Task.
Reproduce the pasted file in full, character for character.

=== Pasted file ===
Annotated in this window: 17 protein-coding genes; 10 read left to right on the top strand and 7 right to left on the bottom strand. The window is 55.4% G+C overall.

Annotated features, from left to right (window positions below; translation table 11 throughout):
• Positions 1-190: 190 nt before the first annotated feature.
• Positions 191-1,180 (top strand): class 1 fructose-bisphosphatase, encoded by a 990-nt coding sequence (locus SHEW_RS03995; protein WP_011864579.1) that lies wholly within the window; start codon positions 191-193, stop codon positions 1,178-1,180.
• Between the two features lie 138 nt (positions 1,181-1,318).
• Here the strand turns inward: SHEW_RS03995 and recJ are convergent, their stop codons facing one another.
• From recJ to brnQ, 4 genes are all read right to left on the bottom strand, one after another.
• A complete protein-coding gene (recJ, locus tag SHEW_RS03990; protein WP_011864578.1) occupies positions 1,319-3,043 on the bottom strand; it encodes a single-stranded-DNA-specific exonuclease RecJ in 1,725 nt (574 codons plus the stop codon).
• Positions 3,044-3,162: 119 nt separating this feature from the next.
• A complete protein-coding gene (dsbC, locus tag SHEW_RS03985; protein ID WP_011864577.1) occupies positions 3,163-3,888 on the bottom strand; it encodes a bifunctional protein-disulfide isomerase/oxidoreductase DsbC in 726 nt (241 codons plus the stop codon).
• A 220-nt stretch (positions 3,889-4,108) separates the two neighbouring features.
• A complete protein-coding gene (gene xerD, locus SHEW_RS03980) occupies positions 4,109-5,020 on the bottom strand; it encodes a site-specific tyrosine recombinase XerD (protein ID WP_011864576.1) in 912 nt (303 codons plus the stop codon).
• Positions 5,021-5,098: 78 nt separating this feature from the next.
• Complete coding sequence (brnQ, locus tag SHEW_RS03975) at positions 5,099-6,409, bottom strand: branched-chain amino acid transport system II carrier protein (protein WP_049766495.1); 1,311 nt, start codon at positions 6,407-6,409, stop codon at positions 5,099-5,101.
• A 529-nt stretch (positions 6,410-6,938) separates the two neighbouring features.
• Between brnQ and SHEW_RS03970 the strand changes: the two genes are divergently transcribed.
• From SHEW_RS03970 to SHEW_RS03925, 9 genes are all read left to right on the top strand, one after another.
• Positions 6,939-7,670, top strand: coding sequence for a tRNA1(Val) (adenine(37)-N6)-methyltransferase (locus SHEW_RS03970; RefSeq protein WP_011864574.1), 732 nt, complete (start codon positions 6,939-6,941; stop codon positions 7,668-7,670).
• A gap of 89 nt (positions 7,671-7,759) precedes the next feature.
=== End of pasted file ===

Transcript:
Annotated in this window: 17 protein-coding genes; 10 read left to right on the top strand and 7 right to left on the bottom strand. The window is 55.4% G+C overall.

Annotated features, from left to right (window positions below; translation table 11 throughout):
• Positions 1-190: 190 nt before the first annotated feature.
• Positions 191-1,180 (top strand): class 1 fructose-bisphosphatase, encoded by a 990-nt coding sequence (locus SHEW_RS03995; protein WP_011864579.1) that lies wholly within the window; start codon positions 191-193, stop codon positions 1,178-1,180.
• Between the two features lie 138 nt (positions 1,181-1,318).
• Here the strand turns inward: SHEW_RS03995 and recJ are convergent, their stop codons facing one another.
• From recJ to brnQ, 4 genes are all read right to left on the bottom strand, one after another.
• A complete protein-coding gene (recJ, locus tag SHEW_RS03990; protein WP_011864578.1) occupies positions 1,319-3,043 on the bottom strand; it encodes a single-stranded-DNA-specific exonuclease RecJ in 1,725 nt (574 codons plus the stop codon).
• Positions 3,044-3,162: 119 nt separating this feature from the next.
• A complete protein-coding gene (dsbC, locus tag SHEW_RS03985; protein ID WP_011864577.1) occupies positions 3,163-3,888 on the bottom strand; it encodes a bifunctional protein-disulfide isomerase/oxidoreductase DsbC in 726 nt (241 codons plus the stop codon).
• A 220-nt stretch (positions 3,889-4,108) separates the two neighbouring features.
• A complete protein-coding gene (gene xerD, locus SHEW_RS03980) occupies positions 4,109-5,020 on the bottom strand; it encodes a site-specific tyrosine recombinase XerD (protein ID WP_011864576.1) in 912 nt (303 codons plus the stop codon).
• Positions 5,021-5,098: 78 nt separating this feature from the next.
• Complete coding sequence (brnQ, locus tag SHEW_RS03975) at positions 5,099-6,409, bottom strand: branched-chain amino acid transport system II carrier protein (protein WP_049766495.1); 1,311 nt, start codon at positions 6,407-6,409, stop codon at positions 5,099-5,101.
• A 529-nt stretch (positions 6,410-6,938) separates the two neighbouring features.
• Between brnQ and SHEW_RS03970 the strand changes: the two genes are divergently transcribed.
• From SHEW_RS03970 to SHEW_RS03925, 9 genes are all read left to right on the top strand, one after another.
• Positions 6,939-7,670, top strand: coding sequence for a tRNA1(Val) (adenine(37)-N6)-methyltransferase (locus SHEW_RS03970; RefSeq protein WP_011864574.1), 732 nt, complete (start codon positions 6,939-6,941; stop codon positions 7,668-7,670).
• A gap of 89 nt (positions 7,671-7,759) precedes the next feature.